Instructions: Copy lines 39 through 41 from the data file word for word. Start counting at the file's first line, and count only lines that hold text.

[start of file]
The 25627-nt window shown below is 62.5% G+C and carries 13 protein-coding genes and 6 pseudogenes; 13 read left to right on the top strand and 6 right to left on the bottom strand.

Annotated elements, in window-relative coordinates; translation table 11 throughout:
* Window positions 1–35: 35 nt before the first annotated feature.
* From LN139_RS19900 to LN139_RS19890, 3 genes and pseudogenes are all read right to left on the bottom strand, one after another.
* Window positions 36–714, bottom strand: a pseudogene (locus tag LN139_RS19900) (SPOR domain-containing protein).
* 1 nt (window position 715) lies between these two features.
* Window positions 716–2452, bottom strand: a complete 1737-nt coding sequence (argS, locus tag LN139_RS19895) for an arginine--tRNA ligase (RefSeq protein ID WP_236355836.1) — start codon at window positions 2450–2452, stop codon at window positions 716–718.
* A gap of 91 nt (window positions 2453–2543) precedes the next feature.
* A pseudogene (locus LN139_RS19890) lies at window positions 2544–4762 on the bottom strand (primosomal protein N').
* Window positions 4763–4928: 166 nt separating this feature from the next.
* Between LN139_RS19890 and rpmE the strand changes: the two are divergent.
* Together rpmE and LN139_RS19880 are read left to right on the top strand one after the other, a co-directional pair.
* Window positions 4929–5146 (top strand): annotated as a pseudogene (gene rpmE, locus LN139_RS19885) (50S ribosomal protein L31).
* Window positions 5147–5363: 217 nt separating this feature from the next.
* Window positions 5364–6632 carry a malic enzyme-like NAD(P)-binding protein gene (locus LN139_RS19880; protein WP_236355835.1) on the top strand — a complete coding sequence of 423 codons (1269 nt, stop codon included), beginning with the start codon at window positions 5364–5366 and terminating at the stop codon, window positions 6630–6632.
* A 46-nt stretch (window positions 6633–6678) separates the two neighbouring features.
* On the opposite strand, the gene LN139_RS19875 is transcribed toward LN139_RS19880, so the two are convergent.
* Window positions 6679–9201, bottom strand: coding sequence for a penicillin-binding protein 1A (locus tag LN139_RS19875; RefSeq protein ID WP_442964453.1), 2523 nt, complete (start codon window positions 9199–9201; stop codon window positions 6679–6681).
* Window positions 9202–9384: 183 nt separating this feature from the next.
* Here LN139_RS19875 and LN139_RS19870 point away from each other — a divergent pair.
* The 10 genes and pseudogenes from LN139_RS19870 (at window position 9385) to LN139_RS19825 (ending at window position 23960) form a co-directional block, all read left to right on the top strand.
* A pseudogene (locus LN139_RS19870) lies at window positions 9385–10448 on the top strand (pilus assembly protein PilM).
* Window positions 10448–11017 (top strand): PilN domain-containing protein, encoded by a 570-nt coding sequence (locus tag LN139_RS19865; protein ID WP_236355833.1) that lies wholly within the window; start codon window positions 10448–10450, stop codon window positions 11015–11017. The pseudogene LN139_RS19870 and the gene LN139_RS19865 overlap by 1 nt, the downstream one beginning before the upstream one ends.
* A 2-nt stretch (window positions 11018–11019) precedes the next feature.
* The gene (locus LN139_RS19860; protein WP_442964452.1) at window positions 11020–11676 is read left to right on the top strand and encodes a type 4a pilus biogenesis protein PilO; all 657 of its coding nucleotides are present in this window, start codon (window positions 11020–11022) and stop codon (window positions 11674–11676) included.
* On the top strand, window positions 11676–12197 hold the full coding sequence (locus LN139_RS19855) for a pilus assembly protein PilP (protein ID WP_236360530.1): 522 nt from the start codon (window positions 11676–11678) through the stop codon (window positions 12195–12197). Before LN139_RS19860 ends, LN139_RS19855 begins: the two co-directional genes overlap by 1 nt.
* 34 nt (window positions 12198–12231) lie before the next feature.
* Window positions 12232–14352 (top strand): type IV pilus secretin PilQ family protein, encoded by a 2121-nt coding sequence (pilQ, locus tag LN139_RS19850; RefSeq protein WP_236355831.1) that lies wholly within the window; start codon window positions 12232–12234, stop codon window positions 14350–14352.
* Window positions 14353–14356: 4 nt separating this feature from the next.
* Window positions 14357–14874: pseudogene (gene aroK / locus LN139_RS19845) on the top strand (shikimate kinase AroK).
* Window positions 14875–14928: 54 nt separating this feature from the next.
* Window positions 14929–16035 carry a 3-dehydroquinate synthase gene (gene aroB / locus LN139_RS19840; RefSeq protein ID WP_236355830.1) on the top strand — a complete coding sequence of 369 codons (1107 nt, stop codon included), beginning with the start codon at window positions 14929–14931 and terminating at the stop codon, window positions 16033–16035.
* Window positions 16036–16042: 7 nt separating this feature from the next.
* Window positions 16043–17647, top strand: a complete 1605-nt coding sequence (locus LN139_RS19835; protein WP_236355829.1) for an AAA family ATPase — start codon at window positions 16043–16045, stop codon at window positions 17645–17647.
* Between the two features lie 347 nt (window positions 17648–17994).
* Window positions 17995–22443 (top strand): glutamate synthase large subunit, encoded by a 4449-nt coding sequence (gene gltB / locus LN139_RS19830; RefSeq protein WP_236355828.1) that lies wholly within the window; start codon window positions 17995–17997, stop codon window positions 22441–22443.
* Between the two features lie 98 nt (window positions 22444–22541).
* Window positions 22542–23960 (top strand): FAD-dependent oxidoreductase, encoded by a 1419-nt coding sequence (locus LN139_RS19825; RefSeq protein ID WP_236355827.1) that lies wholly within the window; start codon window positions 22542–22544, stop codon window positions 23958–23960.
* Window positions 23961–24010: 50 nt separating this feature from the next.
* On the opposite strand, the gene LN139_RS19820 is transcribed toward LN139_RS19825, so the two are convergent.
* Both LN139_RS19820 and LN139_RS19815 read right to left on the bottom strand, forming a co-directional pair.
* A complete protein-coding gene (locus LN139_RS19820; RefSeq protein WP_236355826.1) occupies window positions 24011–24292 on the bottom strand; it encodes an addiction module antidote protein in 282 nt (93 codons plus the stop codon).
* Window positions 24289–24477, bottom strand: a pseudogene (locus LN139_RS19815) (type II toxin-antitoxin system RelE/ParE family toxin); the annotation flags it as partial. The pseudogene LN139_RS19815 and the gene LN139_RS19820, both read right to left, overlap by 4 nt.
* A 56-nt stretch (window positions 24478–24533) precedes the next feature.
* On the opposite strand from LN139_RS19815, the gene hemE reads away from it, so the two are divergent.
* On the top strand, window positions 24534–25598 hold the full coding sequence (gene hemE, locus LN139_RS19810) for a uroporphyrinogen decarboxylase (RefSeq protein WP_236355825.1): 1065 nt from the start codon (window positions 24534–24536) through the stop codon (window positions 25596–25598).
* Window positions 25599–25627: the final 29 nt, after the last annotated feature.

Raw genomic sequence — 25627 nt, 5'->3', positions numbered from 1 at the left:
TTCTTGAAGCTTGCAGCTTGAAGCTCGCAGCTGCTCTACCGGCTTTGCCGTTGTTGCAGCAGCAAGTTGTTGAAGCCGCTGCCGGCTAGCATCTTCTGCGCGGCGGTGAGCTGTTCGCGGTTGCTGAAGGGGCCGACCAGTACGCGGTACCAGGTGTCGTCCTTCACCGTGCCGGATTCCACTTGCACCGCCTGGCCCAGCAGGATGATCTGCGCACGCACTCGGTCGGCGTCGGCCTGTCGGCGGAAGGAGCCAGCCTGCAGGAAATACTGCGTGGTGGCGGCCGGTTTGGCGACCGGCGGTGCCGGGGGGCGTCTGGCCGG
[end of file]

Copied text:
* Window positions 23961–24010: 50 nt separating this feature from the next.
* On the opposite strand, the gene LN139_RS19820 is transcribed toward LN139_RS19825, so the two are convergent.
* Both LN139_RS19820 and LN139_RS19815 read right to left on the bottom strand, forming a co-directional pair.